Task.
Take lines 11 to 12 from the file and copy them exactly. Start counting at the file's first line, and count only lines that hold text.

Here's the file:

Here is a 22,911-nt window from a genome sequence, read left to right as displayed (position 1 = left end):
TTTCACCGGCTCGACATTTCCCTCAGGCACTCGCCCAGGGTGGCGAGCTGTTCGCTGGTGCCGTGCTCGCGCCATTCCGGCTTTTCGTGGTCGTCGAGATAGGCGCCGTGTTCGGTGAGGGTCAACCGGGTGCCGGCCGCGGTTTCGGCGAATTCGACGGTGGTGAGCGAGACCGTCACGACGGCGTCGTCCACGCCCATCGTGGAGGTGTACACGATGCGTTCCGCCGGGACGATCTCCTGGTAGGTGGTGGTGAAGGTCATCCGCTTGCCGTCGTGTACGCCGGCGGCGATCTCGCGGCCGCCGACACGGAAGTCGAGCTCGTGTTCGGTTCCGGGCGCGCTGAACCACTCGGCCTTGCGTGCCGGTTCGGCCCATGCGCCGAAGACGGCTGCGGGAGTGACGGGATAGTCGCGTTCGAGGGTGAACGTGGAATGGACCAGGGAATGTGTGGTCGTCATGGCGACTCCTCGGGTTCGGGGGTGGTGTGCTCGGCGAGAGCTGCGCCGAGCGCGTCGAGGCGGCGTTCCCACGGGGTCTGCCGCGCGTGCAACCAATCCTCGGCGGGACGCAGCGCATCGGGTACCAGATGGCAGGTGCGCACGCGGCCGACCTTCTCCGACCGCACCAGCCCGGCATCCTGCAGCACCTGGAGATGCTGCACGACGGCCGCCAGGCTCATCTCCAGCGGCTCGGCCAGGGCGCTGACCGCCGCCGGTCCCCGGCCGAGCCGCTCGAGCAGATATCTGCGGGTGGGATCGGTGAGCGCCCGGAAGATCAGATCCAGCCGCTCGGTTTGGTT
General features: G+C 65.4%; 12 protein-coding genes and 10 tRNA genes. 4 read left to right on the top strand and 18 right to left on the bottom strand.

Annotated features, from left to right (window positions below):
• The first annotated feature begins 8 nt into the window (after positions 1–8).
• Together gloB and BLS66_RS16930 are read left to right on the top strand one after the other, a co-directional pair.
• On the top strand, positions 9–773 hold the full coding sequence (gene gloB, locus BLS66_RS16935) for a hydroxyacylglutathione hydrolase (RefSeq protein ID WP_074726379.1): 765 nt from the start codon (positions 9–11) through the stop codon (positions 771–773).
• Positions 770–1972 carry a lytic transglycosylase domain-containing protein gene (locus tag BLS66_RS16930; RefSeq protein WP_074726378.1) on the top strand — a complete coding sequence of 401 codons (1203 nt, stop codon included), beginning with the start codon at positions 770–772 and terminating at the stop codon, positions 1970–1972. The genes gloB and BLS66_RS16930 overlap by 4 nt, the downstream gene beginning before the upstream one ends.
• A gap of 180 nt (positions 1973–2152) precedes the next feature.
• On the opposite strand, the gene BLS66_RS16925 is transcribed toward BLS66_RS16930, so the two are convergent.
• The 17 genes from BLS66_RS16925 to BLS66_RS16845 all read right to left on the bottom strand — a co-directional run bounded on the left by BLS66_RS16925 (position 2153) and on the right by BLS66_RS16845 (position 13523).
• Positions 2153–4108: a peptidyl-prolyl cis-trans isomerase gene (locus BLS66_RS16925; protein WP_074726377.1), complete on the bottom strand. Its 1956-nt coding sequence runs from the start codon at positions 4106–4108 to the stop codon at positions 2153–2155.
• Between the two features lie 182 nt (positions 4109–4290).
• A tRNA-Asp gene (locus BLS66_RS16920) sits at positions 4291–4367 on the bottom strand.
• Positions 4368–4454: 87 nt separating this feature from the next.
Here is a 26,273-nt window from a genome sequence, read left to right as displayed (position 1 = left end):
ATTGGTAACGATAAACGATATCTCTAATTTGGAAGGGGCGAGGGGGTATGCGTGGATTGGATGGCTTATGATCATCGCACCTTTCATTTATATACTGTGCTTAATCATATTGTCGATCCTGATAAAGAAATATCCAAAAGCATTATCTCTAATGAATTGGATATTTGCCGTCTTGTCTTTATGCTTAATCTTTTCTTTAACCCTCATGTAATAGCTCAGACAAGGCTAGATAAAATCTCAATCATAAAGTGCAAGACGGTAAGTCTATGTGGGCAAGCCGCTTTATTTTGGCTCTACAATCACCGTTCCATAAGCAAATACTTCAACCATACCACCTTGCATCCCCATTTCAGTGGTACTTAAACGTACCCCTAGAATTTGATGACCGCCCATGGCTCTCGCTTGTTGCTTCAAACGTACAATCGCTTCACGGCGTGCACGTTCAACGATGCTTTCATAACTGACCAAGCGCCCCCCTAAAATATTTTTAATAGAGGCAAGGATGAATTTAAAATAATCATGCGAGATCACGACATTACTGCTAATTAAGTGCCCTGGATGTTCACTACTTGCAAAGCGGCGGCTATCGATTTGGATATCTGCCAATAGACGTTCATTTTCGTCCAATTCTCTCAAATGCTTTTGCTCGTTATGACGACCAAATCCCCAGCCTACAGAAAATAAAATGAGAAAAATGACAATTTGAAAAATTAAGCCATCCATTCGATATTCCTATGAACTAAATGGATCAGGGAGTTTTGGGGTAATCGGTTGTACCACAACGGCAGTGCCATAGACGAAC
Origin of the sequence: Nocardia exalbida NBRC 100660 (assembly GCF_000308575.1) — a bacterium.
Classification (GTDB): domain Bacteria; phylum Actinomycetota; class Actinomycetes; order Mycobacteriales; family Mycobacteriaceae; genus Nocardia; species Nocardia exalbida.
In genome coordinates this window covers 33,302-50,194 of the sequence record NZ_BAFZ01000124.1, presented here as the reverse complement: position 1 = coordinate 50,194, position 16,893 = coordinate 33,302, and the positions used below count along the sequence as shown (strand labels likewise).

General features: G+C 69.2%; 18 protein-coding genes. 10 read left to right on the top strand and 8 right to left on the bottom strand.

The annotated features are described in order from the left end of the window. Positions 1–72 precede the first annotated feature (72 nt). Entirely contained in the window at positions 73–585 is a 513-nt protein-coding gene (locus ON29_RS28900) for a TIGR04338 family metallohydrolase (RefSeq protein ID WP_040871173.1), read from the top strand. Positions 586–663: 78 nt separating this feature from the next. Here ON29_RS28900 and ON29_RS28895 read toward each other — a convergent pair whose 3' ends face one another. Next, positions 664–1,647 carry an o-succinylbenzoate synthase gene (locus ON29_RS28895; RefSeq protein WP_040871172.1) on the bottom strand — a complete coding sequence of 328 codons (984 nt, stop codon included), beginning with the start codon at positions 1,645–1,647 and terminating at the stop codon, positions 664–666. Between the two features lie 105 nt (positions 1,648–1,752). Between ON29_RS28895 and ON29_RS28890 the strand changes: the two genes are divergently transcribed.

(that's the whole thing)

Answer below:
• The 17 genes from BLS66_RS16925 to BLS66_RS16845 all read right to left on the bottom strand — a co-directional run bounded on the left by BLS66_RS16925 (position 2153) and on the right by BLS66_RS16845 (position 13523).
• Positions 2153–4108: a peptidyl-prolyl cis-trans isomerase gene (locus BLS66_RS16925; protein WP_074726377.1), complete on the bottom strand. Its 1956-nt coding sequence runs from the start codon at positions 4106–4108 to the stop codon at positions 2153–2155.